A solved game is a game whose outcome (win / draw / loss ) can be correctly predicted from the start position when each side plays optimally.
Given the rules of any two-person game with a finite number of positions, one can always construct a minimax algorithm that would exhaustively traverse the game tree. However, since for many games such an algorithm would require an infeasible amount of time to generate a move in a given position, a game is not considered to be solved weakly or strongly unless the algorithm can be run by existing hardware in a reasonable time. Many algorithms rely on a huge pre-generated database?, and are effectively nothing more than that.
Any two-player game without chance can be "solved" on several levels:
In the weakest sense, solving a game means proving whether the first player will win, lose, or draw from the initial position, given perfect play on both sides. This can be done in a purely theoretical way that may not actually help determine perfect play.
More typically, solving a game means providing an algorithm that secures a win for one player, or a draw for either, against any possible moves by the opponent, from the beginning of the game. The most complex game solved till now (January 2011) is probably checkers
The strongest sense of solution requires an algorithm which can produce perfect play from any position, i.e. even if mistakes have already been made on one or both sides.
Whether a game is solved is not necessarily the same as whether it remains interesting for humans to play. Even a strongly solved game can still be interesting if the solution is too complex to be memorized; conversely, a weakly solved game may lose its attraction if the winning strategy is simple enough to remember (for example tic tac toe).
An ultra-weak solution (for example Hex on a sufficiently large board) generally does not affect playability.
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There is only a finite number of possible go games, and so it can be solved. That is, one or more "best games for both players" can be found by looking at every possible game.
However, on most board sizes we don't have enough time/computing power to realistically look at every game, so for these sizes the discussion is purely academic.
Also there can be a problem that different rule sets decide differently on the same game. It is possible that this is only a theoretical problem that in practice does not exist.
Go without komi can be ultra-weakly solved and is a win or draw for Black, because if it was a win for White (the 2nd player), Black could pass on his first move and then let White have the first move. (this is an illustration of the Strategy-stealing argument.
However, in normal go, there is komi so this doesn't prove anything and doesn't help one to win the game.
The komi is to compensate White for not having the first move . If the compensation was correct and both players played optimally, then both players would end with the same number of points and so the game would end in a draw. This implies that the correct komi will be an integer (whole number without fractional part).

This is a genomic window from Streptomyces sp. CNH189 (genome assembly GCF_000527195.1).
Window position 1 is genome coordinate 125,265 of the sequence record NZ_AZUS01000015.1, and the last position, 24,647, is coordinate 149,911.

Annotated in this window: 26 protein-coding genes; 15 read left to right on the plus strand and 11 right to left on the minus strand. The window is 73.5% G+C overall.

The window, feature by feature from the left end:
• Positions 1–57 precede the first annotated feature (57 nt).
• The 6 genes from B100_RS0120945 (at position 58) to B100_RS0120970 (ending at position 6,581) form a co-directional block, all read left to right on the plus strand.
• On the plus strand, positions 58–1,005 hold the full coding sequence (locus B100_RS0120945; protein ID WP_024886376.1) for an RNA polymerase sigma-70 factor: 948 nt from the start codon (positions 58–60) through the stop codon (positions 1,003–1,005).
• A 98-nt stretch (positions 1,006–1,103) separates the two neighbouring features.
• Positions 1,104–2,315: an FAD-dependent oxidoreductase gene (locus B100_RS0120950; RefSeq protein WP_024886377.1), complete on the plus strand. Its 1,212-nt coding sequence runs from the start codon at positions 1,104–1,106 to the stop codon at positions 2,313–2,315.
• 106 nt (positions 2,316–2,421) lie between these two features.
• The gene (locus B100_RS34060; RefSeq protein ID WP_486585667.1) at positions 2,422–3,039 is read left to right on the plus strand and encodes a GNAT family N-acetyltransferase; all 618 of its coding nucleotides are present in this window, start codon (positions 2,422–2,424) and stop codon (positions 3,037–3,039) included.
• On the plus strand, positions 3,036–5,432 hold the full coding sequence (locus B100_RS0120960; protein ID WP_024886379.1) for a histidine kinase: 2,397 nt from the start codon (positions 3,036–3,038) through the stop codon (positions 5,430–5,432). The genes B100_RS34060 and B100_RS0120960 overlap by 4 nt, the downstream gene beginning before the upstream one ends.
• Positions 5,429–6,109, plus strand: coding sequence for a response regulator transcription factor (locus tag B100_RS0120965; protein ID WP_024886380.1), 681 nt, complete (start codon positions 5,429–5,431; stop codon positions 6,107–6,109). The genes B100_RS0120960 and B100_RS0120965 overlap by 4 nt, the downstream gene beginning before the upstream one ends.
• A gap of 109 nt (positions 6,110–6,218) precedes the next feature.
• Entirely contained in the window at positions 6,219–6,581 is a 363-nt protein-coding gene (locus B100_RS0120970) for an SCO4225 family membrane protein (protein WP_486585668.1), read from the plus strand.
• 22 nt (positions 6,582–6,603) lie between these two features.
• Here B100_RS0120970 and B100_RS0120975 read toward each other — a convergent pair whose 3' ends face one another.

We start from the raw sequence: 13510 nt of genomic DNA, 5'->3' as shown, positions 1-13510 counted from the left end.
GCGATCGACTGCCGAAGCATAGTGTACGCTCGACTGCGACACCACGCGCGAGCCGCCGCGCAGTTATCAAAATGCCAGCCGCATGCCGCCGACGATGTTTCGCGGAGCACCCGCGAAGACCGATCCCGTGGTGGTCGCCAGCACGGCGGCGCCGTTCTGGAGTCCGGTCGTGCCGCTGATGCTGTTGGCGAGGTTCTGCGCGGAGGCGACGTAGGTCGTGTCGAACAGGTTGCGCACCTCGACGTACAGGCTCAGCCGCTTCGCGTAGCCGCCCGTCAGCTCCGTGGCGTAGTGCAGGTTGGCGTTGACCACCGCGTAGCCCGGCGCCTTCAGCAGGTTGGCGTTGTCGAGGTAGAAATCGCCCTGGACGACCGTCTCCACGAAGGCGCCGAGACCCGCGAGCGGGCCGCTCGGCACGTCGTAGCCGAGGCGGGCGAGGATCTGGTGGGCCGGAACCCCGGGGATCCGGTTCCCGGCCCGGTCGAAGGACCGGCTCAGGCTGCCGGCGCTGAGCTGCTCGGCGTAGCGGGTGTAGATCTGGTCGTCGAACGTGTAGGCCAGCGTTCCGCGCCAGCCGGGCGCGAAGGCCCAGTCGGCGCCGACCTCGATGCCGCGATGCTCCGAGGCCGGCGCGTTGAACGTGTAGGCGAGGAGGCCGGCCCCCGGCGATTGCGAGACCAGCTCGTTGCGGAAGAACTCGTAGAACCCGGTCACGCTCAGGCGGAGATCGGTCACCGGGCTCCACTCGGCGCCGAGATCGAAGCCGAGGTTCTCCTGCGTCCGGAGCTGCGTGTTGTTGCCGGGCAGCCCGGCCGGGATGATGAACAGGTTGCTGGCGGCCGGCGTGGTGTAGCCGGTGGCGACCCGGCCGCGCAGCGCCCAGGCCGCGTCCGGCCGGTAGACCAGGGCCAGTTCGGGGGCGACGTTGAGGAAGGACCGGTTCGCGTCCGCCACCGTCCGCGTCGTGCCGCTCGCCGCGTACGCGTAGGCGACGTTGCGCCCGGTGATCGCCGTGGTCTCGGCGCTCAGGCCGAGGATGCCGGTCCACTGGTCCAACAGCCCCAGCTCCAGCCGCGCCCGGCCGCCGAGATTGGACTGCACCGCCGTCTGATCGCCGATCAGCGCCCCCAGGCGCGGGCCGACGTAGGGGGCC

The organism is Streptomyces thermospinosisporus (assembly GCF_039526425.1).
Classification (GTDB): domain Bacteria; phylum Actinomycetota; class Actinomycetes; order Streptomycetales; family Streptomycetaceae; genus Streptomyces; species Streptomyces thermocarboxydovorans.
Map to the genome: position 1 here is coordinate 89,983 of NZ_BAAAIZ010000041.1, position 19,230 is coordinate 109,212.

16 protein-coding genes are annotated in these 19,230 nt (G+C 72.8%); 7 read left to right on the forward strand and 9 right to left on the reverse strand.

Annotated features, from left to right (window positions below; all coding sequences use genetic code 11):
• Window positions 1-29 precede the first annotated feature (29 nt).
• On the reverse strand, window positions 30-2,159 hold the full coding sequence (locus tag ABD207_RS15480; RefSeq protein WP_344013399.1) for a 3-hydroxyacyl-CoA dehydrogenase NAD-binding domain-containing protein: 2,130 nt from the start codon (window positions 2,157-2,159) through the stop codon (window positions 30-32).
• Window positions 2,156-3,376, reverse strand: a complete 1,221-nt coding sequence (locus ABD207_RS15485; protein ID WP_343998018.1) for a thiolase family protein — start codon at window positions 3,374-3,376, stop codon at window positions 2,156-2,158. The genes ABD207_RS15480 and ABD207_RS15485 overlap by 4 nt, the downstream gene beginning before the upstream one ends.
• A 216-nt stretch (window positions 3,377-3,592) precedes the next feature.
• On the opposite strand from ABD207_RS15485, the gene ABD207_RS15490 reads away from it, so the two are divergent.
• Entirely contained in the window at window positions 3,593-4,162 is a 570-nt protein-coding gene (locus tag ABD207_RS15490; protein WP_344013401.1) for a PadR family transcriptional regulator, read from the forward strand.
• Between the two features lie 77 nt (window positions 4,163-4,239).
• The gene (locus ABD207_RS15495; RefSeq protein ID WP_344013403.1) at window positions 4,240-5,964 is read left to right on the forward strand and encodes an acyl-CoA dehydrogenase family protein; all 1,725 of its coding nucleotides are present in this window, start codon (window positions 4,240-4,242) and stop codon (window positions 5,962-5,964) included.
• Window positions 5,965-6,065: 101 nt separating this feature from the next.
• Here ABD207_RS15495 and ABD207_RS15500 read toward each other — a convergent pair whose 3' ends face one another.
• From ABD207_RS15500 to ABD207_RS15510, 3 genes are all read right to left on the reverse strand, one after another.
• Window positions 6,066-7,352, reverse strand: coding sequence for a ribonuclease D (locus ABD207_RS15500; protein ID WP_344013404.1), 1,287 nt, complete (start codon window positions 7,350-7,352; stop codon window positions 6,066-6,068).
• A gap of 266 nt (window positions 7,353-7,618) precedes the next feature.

Traditional it was the case that draws/ jigo were seen as a win of one of the players, and this has resulted that after komi was introduced the komi was made to include a fractional part to prevent draws.
- Optimal play and Komi
- Perfect play
- value of the first move
- jigo for a description how the komi became fractional
To weakly solve go is to provide an algorithm program that secures a win for one player, or a draw for either, against any possible moves by the opponent, from the beginning of the game. It is not necessary to play the best move in any situation (many situations are unreachable when one player plays optimal), or even to play the best move in every reachable situation. (if in a situation there are 4 moves and one leads to a 1/2 point and another to a win of 100 points choosing the 1/2 point win is good enough)
For 7x7, a group of strong players have, with help from the computer, tried to find perfect play. They claim to have looked at all reasonable variations, but of course not at all variations. Thus 7x7 is not truly solved in the way that is meant on this page. (not even ultra weakly solved]
There are many reasons that makes go difficult to solve.
- Game space complexity
- State space complexity,
- Decision complexity
- Go is a diverging game.
Taken apart these factors don't stand for much but together they make solving go complex
Game tree complexity refers to the number of different moves that are available to the player at any time during the game. it is defined as: The game-tree complexity of a game is the number of leaf nodes in the solution search tree of the initial position of the game
in layman's terms: "In every position there are many moves to consider times there are many moves to make."
The state-space complexity of a game is defined as the number of legal game positions reachable from the initial position of the game.
Decision complexity refers to the complexity to decide if a given position is won/ draw or lost by the player. Is a group alive or dead. there is no easy formula to decide this. Playing it out is probably the only solution (and then you are back to the game tree complexity)
Compare this with chess where almost always if a player can capture the opponents Queen without losing his own he wil win the game.
Games can be roughly divided in 2 categories: divergent and convergent.
Games where the number of possible positions decline (after the openings phase) are called converging, This is the case in most games where the number of pieces declines during the game, most likely this is by capturing pieces of the opponent. These games can be solved by making a database of all end positions and backtracking backwards create information over more complex positions. (retrograde analysis)
For example in Chess there are end game databases for about any combination of 7 pieces and less, and they are useful. They make the game in practical terms shorter and easier. (the state of a position (win draw loss) can be found in the database)
In divergent games the number of possible positions increases throughout the game, and trying to examine all possible end positions becomes almost useless.
In go, because the number of pieces increases during the game, so does the number of different positions. And making a list of all possible end positions becomes an almost useless occupation. because trying to use it for backtracking (creating knowledge on earlier positions in the game) doesn't work.
Our goal is a time estimate, as large as that may be.
Go has been solved for boards up to 5x6?, where the number of variations is managable enough to let the computer go through all of them in reasonable time.
The IEEE (Institute of Electrical and Electronic Engineers) publishes a journal called Spectrum. An October 2007, article titled Cracking Go by hardware and chip designer Feng-Hsiung Hsu PhD. that designed Deep Blue, the chess computer that beat World Chess Champion Garry Kasparov. Hsu stated in the article Nevertheless, I believe that a world-champion-level Go machine can be built within 10 years, based upon the same method of intensive analysis--brute force, basically--that Deep Blue employed for chess. In the article, Dr. Hsu does not discuss these characteristics, among others, that distinguish Go from Chess: